Putting the pieces back together 

At age 14, writer and illustrator David Small’s neck was sewn up “like a bloody boot,” his voice temporarily gone after surgeries to remove a cancerous growth that resulted from specious radiology treatments. His father had been his physician. His mother, distant and difficult. Small’s work Stitches, one of two graphic novels to receive a National Book Award nomination in the young people’s literature category, navigates the dark recesses, the family secrets, and the oppressive silences of Small’s past.

It’s a story that had many false starts in a strictly prose format, Small says in a phone interview from his Michigan studio. “Every time `my agent` would call me and say, ‘How’s it going with the novel,’ I would always say, ‘Oh fine,’” he laughs, “but my secret was I knew it was never going to be a book like that.” 

Small hadn’t been particularly interested in graphic novels, calling most of them “peculiar navel-gazing that just left me feeling unmoved and empty at the end of reading them.” But on a trip to France he discovered some more intriguing examples. 

“They were very serious stories,” he explains, “and they were being treated in a graphic-novel way that had a great cinematic influence because the French are such cinephiles. And I am, too, so I really responded to the influences of films that I knew well, and thought that that’s what I should try my memoir as. And that’s when I came home and stuff started pouring out in a natural way.”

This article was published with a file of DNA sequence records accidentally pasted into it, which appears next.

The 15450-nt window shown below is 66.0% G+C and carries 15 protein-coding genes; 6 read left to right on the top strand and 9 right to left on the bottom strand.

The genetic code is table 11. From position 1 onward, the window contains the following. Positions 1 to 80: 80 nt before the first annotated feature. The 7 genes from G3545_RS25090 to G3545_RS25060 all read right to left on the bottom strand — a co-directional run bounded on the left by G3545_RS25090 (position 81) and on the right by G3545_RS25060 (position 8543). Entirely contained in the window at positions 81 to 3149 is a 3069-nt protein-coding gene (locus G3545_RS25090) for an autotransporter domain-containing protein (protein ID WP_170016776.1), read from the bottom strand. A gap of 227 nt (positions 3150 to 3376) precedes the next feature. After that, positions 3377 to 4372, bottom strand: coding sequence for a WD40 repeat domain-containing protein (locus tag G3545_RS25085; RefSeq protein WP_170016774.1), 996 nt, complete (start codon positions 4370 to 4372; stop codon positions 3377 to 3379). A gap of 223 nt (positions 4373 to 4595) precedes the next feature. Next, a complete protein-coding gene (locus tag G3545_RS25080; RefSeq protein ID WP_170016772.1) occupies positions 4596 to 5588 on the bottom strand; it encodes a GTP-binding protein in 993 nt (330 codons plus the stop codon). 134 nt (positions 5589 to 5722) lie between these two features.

Stitches opens with soft-edged drawings materializing from the shadows as, frame by frame, Small leads us from the industrial Detroit skyline to himself at 6, drawing in the living room. The ever-narrowing, dissecting eye of the lens, continues to focus more introspectively as the figures in Small’s young life are introduced — an older brother absorbed with drumming, the father escaping to his basement punching bag, the mother whose “furious, silent withdrawals,” Small writes, “could last for days, even weeks at a time.”

“It really brought my parents back to life in a way that words certainly couldn’t in my use of them,” Small says, “in a way that was very confrontational, too. I can remember when I first started being able to draw my mother, I became afraid of her just the way I was when I was younger. And I felt her presence around me. I felt she was back near me again.” He realized, he says, that in a way he’d always be that troubled boy in the drawings. “I really needed to do this book.” In the end, he better understood his mother as “a very isolated and sad woman.”

Since Stitches’ release, it’s been edging into prominent top-10 lists and garnering enthusiastic responses. “I haven’t met anyone who has disliked this book,” Small marvels. “It’s almost embarrassing.  I don’t read bestsellers. I avoid them like the plague, but I think I’ve got one on my hands.” — Cynthia Hawkins



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